Health Care Organization & Delivery
February 19, 2010
Belize is a small country on the northeast coast of Central America bordering Mexico and Guatemala. The country has a tropical climate that is very humid. The total country population of Belize is estimated around 301,270 spread out among 6 districts. The country of Belize, #156 on the list of GDP rankings between countries, is a country that has sufficient healthcare at a low cost. The Belizean economy is based primarily on agriculture and services. The 1996 per capita income was $2,308 (US dollars). A 1995 Poverty Assessment report concluded that 24% of males and 31% of females lived in poverty. Indigence varies across the six districts with the Toledo District (where a majority of Maya live) having a 58% poverty rate (Smith, Carol A.M., A Country Report on Women’s Health, Belize, Central America.) The healthcare in Belize isn’t the best, not even up to European standards but there are doctors in almost every town in the country and they are well capable to handle most emergencies and illnesses. The healthcare there is inexpensive also. The Belizean government spends only 9% of its budget on healthcare, 6.6% less than what the U.S. spends on healthcare per year. Regrettably, as the saying goes, cheaper isn’t always better. The Belize healthcare system lacks a lot of the things that would make it strong, as well as affordable.
In the 1990’s, Belize employed a healthcare system that provided health services that was available for all citizens and paid for by the government. Due to mismanagement and lack of access, in 1996 the Prime Minister implemented a national health plan. The outcome of these changes was to be universal access to a set of comprehensive health services of acceptable quality, through primary health care (Pan American Health Organization, 1999). Now, with the new plan in place, healthcare professionals now tried to address some of the existing problems in their system. Through a participatory process, the Plan identified five programmatic areas for achieving goals: environmental health; early childhood; late childhood and adolescence; early and late adulthood; and sports. The decentralization referred to above was difficult at first. People were used to the government “taking care” of them, and did not always understand the role of the community in decision-making (Pan American Health Organization, 1999). The new system required coordination between both public and private segments for the delivery of care, and it became the responsibility of the health ministry to supply policies for these activities. District health teams were formed to focus on health related goals and primary health care. The purpose of these teams was to promote community participation but they really had no budget to support their operations. In the year 2000, an amendment was made to the Social Security Act that provided health care insurance for all citizens of Belize.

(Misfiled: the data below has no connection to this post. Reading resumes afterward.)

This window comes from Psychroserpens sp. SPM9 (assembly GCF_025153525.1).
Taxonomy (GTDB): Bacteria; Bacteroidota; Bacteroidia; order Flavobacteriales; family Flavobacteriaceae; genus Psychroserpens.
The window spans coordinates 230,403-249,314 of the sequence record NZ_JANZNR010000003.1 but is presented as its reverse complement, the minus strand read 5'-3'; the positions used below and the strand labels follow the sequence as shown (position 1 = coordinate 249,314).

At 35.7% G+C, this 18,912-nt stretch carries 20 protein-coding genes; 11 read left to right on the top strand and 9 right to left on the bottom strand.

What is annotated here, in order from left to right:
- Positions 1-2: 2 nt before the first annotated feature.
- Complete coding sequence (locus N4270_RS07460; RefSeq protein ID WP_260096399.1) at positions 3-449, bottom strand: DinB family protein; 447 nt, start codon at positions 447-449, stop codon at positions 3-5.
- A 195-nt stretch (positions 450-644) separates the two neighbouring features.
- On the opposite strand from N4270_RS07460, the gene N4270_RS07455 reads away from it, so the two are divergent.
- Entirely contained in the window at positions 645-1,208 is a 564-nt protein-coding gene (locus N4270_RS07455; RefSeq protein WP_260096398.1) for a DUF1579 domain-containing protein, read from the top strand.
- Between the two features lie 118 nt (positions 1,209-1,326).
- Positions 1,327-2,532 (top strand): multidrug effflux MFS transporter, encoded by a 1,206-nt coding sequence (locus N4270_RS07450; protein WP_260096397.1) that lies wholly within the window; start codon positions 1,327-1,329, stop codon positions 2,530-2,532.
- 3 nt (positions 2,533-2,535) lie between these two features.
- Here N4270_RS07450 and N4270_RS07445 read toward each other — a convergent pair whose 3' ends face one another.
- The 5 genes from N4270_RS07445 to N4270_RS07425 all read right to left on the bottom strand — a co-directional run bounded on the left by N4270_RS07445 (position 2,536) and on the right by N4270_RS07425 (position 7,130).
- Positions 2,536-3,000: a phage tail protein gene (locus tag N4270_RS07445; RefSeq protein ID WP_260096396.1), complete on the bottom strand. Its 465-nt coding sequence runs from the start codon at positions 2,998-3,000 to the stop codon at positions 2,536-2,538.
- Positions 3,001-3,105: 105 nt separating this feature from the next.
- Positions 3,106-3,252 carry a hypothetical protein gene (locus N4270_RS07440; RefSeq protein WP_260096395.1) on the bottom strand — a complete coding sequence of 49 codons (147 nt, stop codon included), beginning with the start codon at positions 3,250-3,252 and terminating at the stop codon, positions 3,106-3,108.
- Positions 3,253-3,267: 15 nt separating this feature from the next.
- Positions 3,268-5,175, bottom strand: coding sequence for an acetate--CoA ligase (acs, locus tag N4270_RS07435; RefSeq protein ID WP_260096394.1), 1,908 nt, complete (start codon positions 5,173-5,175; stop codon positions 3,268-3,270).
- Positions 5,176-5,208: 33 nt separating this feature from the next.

What’s covered? What’s not covered?
This national healthcare system pays the entire cost of all visits to the doctor that were in a clinical setting. It also covered almost all prescription costs, parental care, tooth extractions, and vaccines. The vaccines include all of the standard vaccines infants in the U.S. get including BCG for TB. Transportation to places such as Guatemala, Mexico, and the U.S. for certain cancer treatments and complicated procedures are covered by the national plan. If a citizen of Belize wants to have elective surgery performed, they may be able to have this done by volunteer doctors from the U.S. Patients must pay for CT scans themselves but only in Belize City and procedures such as MRI’s are not yet available in Belize, therefore they are not covered. Something that is a commonly debated issue in...